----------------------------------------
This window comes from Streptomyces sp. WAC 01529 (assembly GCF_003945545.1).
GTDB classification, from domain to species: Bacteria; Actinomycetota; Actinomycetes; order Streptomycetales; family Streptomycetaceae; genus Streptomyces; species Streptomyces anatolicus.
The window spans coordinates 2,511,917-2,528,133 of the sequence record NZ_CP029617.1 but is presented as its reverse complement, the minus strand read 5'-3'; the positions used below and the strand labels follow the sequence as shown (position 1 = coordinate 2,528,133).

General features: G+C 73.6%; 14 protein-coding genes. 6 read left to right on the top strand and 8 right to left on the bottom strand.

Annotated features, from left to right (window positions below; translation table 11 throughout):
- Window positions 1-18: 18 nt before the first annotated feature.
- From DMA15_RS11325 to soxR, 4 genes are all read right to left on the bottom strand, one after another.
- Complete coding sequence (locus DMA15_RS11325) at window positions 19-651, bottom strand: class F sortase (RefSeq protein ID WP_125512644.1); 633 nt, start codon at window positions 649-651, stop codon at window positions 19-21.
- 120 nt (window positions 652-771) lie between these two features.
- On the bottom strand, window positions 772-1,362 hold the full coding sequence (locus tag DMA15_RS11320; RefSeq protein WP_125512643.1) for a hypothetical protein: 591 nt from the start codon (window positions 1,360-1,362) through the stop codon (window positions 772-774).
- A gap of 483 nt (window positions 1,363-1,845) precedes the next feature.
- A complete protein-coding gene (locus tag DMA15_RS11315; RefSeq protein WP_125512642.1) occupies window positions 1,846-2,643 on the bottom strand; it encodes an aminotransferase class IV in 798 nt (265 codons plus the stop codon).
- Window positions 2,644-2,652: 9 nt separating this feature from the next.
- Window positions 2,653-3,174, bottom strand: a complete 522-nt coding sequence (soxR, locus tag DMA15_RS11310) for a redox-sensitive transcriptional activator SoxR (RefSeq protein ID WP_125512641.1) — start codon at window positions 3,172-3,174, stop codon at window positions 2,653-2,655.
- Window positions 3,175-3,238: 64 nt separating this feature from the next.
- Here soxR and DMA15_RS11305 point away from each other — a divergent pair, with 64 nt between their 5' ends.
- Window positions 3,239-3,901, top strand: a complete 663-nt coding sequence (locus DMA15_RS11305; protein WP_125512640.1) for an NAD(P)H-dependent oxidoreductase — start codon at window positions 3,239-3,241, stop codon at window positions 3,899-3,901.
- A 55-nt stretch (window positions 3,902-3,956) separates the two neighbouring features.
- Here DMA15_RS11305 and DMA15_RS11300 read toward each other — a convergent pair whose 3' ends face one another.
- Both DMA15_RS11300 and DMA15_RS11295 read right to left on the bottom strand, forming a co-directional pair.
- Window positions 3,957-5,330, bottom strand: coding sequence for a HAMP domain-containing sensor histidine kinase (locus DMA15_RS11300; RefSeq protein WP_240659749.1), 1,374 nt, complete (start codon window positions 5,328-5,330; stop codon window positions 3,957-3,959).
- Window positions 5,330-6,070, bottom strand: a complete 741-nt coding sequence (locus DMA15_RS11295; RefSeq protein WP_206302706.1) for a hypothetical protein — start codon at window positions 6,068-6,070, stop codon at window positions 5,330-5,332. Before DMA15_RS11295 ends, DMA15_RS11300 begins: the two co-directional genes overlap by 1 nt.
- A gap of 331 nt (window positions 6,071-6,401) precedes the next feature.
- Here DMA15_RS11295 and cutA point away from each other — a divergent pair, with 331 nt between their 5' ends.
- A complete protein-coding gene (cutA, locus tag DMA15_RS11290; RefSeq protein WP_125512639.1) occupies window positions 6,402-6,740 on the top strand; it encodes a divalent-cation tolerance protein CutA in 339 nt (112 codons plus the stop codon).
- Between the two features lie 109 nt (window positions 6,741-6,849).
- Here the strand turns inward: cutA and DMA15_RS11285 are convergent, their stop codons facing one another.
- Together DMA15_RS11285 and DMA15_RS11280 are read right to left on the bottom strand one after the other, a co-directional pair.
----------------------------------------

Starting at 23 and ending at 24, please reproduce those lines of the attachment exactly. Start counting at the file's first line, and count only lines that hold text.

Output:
- A gap of 331 nt (window positions 6,071-6,401) precedes the next feature.
- Here DMA15_RS11295 and cutA point away from each other — a divergent pair, with 331 nt between their 5' ends.